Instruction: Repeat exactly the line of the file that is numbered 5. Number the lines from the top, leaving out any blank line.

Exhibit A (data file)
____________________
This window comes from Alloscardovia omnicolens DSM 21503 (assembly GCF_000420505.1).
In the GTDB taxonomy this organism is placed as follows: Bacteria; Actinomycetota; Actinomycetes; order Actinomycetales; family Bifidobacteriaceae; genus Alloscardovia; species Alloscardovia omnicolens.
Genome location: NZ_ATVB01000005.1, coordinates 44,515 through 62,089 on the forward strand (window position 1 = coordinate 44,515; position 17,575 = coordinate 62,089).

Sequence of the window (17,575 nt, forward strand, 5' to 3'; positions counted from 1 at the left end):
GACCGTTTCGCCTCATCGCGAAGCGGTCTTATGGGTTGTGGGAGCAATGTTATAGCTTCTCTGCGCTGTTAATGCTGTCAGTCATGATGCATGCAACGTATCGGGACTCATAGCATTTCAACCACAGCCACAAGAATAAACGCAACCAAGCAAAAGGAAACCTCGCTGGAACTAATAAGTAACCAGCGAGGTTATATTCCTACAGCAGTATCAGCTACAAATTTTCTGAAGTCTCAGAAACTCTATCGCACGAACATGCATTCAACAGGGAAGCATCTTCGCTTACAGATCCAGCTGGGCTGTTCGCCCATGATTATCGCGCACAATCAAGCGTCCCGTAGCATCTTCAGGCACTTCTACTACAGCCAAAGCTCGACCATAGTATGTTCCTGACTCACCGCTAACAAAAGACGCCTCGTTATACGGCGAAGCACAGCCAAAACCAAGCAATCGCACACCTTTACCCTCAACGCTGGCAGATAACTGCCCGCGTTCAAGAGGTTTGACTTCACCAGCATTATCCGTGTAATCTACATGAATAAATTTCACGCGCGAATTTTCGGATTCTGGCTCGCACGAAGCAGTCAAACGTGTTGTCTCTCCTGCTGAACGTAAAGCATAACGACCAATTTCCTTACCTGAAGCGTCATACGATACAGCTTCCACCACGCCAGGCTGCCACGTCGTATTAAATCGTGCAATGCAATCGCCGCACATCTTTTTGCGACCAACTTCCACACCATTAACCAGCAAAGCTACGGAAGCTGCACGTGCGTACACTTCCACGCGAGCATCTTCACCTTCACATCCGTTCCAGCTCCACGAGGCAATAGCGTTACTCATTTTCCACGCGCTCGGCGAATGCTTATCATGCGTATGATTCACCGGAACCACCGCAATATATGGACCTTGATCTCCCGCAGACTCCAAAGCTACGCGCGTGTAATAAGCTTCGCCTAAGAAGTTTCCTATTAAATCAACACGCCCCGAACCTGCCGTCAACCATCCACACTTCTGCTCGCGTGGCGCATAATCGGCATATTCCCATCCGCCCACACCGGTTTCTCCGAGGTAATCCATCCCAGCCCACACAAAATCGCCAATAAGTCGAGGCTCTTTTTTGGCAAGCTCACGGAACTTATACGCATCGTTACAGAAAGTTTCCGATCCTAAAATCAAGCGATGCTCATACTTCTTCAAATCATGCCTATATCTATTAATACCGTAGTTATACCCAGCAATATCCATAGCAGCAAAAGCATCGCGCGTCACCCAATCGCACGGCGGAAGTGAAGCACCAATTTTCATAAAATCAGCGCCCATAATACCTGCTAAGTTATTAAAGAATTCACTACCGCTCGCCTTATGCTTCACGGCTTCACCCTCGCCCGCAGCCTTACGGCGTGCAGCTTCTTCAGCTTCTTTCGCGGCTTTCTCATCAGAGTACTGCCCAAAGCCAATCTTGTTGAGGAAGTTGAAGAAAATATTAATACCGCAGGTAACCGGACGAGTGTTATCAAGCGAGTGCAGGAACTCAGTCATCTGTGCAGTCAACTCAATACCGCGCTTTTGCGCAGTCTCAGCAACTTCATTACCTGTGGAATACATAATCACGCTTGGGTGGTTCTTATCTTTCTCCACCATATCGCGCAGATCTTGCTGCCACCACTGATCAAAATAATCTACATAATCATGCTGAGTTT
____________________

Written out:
GACCGTTTCGCCTCATCGCGAAGCGGTCTTATGGGTTGTGGGAGCAATGTTATAGCTTCTCTGCGCTGTTAATGCTGTCAGTCATGATGCATGCAACGTATCGGGACTCATAGCATTTCAACCACAGCCACAAGAATAAACGCAACCAAGCAAAAGGAAACCTCGCTGGAACTAATAAGTAACCAGCGAGGTTATATTCCTACAGCAGTATCAGCTACAAATTTTCTGAAGTCTCAGAAACTCTATCGCACGAACATGCATTCAACAGGGAAGCATCTTCGCTTACAGATCCAGCTGGGCTGTTCGCCCATGATTATCGCGCACAATCAAGCGTCCCGTAGCATCTTCAGGCACTTCTACTACAGCCAAAGCTCGACCATAGTATGTTCCTGACTCACCGCTAACAAAAGACGCCTCGTTATACGGCGAAGCACAGCCAAAACCAAGCAATCGCACACCTTTACCCTCAACGCTGGCAGATAACTGCCCGCGTTCAAGAGGTTTGACTTCACCAGCATTATCCGTGTAATCTACATGAATAAATTTCACGCGCGAATTTTCGGATTCTGGCTCGCACGAAGCAGTCAAACGTGTTGTCTCTCCTGCTGAACGTAAAGCATAACGACCAATTTCCTTACCTGAAGCGTCATACGATACAGCTTCCACCACGCCAGGCTGCCACGTCGTATTAAATCGTGCAATGCAATCGCCGCACATCTTTTTGCGACCAACTTCCACACCATTAACCAGCAAAGCTACGGAAGCTGCACGTGCGTACACTTCCACGCGAGCATCTTCACCTTCACATCCGTTCCAGCTCCACGAGGCAATAGCGTTACTCATTTTCCACGCGCTCGGCGAATGCTTATCATGCGTATGATTCACCGGAACCACCGCAATATATGGACCTTGATCTCCCGCAGACTCCAAAGCTACGCGCGTGTAATAAGCTTCGCCTAAGAAGTTTCCTATTAAATCAACACGCCCCGAACCTGCCGTCAACCATCCACACTTCTGCTCGCGTGGCGCATAATCGGCATATTCCCATCCGCCCACACCGGTTTCTCCGAGGTAATCCATCCCAGCCCACACAAAATCGCCAATAAGTCGAGGCTCTTTTTTGGCAAGCTCACGGAACTTATACGCATCGTTACAGAAAGTTTCCGATCCTAAAATCAAGCGATGCTCATACTTCTTCAAATCATGCCTATATCTATTAATACCGTAGTTATACCCAGCAATATCCATAGCAGCAAAAGCATCGCGCGTCACCCAATCGCACGGCGGAAGTGAAGCACCAATTTTCATAAAATCAGCGCCCATAATACCTGCTAAGTTATTAAAGAATTCACTACCGCTCGCCTTATGCTTCACGGCTTCACCCTCGCCCGCAGCCTTACGGCGTGCAGCTTCTTCAGCTTCTTTCGCGGCTTTCTCATCAGAGTACTGCCCAAAGCCAATCTTGTTGAGGAAGTTGAAGAAAATATTAATACCGCAGGTAACCGGACGAGTGTTATCAAGCGAGTGCAGGAACTCAGTCATCTGTGCAGTCAACTCAATACCGCGCTTTTGCGCAGTCTCAGCAACTTCATTACCTGTGGAATACATAATCACGCTTGGGTGGTTCTTATCTTTCTCCACCATATCGCGCAGATCTTGCTGCCACCACTGATCAAAATAATCTACATAATCATGCTGAGTTT